There are certain people in your life that just make it so difficult for anyone to get along with them. They could be disagreeable, bossy, emotional, domineering, volatile, arrogant, rude, and a whole host of other challenging personality traits. While a lot of these behaviors can be neutralized when you carefully manage them, some characteristics and traits can be more damaging than others to a point that no amount of management will be able to neutralize the toxic effects of their behavior. These people are usually the manipulators.
Manipulation, Persuasion and Dark Psychology Explained
As bad as this behavior can be, we often don’t want to come right out and call someone manipulative. Being called a manipulator is a criticism against yours or someone else’s character. If manipulation and persuasion are almost similar (separated only by intention), why is manipulation viewed as immoral and just plain wrong? Humans are always trying to influence each other in one way or another, but certain traits associated with manipulation make this form of influence far worse than all the others.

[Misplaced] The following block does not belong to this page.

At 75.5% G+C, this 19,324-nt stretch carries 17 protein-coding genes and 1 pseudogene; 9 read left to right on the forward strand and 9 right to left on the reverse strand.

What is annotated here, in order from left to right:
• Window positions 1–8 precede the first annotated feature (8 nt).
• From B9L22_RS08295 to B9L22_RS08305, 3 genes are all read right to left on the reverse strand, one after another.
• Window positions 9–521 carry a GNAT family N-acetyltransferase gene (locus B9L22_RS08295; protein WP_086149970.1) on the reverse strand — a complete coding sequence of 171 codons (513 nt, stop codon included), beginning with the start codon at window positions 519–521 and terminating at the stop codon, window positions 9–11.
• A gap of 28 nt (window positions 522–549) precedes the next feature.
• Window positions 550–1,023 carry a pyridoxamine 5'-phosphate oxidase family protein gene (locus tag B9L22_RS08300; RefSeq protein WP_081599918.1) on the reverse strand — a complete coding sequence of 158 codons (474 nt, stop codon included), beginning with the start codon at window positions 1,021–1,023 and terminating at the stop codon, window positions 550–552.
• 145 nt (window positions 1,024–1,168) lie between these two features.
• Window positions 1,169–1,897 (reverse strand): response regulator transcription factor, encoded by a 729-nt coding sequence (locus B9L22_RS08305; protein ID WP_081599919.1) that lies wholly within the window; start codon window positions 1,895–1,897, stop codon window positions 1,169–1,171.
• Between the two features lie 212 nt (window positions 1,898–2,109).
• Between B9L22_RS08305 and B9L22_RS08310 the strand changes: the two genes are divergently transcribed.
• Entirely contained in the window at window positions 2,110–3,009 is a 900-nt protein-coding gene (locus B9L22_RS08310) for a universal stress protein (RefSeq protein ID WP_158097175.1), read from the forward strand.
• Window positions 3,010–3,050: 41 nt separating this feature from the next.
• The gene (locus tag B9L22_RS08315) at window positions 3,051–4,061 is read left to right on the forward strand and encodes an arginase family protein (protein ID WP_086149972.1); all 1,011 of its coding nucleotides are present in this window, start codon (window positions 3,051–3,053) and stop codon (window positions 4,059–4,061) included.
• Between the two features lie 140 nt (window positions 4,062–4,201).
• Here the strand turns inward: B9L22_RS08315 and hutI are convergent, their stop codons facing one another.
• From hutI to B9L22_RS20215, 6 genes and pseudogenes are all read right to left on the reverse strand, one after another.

We are exposed to manipulation all the time. Sometimes we’re on the receiving end, and sometimes we’re the ones who are doing the manipulating. Gaslighting, a common manipulative term, is when you try to encourage someone else to doubt their own decisions in favor of going along with yours instead. When you make someone feel bad (whether directly or indirectly) about not being able to follow through or backing out of a promise, that’s a form of manipulation. Being pressured to go along with the group just to gain acceptance or approval is a form of manipulation. It’s happening around us and in society all the time. What sets manipulation apart from all the other persuasive methods we use is because manipulation tends to directly harm the one who is being manipulated. Take cigarette ads for example. They manipulative you into thinking it is “cool”, but it directly has a harmful effect on your health. Phishing or scams that manipulate you into thinking you stand a chance at winning a substantial sum of money are directly harmful to you because they result in fraud or identity theft. Politicians in some countries rely on manipulative tactics to weaken the notion of democracy. The direct and more often than not, the harmful impact of manipulation is what sets it apart from all the other persuasive tactics out there. That’s why it’s not referred to as persuasion instead, even though the two methods rely on more or less the same approach.